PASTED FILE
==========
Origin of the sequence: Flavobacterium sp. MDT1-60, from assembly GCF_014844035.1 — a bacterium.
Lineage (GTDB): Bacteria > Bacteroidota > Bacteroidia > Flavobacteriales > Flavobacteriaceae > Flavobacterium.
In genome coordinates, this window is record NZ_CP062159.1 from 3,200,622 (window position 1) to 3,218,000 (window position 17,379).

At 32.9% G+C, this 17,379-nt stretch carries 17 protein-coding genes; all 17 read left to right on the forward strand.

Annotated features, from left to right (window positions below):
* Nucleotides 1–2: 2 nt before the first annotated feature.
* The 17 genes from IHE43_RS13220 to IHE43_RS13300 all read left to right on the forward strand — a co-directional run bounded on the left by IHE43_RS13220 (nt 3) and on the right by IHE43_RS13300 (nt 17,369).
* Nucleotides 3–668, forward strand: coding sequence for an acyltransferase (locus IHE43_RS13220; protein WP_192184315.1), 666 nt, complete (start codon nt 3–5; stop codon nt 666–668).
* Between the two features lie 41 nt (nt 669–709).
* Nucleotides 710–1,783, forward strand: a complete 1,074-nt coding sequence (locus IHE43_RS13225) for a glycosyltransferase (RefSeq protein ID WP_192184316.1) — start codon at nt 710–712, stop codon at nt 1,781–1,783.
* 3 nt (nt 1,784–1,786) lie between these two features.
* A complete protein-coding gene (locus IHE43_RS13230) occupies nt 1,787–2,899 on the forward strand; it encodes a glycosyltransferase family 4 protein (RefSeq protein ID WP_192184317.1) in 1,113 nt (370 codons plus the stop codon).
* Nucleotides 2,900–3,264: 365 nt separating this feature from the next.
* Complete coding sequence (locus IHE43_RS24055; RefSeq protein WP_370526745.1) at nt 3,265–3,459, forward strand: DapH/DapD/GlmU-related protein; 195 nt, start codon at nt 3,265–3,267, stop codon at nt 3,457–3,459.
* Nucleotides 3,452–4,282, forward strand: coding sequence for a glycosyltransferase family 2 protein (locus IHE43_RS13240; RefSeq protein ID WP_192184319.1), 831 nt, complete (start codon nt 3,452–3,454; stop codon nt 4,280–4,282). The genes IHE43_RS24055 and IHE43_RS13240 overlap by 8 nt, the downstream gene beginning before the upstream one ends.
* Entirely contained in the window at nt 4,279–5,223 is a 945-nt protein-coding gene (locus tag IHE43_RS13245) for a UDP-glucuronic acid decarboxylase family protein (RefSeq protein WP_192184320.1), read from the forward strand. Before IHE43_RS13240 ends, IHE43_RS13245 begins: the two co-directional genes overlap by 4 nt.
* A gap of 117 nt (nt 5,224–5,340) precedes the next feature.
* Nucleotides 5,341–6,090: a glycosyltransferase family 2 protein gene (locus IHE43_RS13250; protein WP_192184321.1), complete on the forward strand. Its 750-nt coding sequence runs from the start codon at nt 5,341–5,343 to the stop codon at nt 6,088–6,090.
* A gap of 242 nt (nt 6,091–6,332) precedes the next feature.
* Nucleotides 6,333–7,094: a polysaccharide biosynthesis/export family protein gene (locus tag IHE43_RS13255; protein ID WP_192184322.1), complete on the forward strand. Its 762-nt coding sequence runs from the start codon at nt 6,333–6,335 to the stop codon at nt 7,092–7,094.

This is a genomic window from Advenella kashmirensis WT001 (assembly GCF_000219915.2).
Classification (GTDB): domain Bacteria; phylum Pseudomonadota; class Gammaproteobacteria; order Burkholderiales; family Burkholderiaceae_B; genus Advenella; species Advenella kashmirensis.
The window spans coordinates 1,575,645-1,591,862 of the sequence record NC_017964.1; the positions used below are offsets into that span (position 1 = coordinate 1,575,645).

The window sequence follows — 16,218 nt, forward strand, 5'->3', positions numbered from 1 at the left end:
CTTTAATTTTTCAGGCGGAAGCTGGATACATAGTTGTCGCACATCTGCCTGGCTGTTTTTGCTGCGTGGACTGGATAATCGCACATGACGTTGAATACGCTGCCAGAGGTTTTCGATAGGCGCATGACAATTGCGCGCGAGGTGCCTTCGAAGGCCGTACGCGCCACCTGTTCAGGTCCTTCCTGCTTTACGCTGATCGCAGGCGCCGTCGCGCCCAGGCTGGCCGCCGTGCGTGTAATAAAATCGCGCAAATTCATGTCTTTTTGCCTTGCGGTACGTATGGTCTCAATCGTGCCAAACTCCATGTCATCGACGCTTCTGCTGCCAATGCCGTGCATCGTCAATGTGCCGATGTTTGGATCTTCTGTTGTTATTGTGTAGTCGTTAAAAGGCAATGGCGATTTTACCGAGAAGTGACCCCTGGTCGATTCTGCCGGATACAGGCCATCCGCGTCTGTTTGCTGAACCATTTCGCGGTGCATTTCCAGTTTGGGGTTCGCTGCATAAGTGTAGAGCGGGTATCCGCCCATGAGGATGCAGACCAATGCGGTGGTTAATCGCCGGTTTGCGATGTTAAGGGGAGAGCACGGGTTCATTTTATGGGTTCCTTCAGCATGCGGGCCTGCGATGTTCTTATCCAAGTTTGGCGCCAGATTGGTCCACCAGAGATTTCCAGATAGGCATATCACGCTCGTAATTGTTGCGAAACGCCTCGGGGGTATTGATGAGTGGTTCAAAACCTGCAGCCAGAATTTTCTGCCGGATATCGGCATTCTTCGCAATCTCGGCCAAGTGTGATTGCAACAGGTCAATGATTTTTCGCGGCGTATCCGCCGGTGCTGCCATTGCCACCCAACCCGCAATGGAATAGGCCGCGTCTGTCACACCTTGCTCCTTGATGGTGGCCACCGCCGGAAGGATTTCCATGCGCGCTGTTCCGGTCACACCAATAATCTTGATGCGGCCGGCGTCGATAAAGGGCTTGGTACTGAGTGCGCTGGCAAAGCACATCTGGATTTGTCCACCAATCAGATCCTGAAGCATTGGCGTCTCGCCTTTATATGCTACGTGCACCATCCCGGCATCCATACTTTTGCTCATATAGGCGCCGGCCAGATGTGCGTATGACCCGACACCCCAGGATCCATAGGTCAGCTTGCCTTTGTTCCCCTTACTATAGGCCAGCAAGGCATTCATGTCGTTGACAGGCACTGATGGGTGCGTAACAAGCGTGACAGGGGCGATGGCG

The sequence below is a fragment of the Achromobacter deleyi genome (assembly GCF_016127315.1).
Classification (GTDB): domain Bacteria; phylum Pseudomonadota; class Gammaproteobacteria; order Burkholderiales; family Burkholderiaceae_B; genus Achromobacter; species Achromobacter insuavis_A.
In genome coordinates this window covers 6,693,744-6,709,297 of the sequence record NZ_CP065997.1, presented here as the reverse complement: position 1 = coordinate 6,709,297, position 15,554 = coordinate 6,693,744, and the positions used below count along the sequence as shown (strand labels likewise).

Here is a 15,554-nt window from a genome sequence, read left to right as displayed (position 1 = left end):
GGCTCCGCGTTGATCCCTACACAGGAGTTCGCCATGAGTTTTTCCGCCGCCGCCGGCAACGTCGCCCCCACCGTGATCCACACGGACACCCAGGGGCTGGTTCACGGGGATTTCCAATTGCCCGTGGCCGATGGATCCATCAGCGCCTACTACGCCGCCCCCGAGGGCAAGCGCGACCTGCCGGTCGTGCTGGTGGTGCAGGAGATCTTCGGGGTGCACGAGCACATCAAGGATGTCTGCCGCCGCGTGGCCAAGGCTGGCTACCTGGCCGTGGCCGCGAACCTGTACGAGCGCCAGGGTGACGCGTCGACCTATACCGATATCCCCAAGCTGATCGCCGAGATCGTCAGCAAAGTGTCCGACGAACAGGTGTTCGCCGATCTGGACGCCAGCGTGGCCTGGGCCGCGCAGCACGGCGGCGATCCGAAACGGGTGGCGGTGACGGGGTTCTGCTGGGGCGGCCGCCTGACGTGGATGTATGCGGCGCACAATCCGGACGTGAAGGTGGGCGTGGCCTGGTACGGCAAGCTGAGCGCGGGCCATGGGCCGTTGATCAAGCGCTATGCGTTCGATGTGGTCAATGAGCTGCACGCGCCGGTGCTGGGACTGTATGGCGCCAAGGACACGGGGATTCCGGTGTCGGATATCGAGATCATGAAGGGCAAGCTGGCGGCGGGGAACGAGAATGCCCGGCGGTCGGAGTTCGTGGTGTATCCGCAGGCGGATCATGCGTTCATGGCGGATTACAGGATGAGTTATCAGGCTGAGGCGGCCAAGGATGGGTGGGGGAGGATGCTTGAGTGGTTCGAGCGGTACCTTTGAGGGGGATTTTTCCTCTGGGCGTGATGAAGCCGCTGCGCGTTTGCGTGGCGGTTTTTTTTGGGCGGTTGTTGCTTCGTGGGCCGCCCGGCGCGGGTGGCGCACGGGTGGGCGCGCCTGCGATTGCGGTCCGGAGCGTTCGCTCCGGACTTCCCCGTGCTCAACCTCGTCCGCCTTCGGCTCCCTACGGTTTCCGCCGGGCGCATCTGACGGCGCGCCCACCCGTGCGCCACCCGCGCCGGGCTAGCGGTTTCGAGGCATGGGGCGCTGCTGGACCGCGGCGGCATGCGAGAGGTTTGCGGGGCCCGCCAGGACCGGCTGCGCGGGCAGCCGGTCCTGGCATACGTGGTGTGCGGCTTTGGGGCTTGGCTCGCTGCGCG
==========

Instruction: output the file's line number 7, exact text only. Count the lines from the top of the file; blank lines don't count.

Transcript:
* The 17 genes from IHE43_RS13220 to IHE43_RS13300 all read left to right on the forward strand — a co-directional run bounded on the left by IHE43_RS13220 (nt 3) and on the right by IHE43_RS13300 (nt 17,369).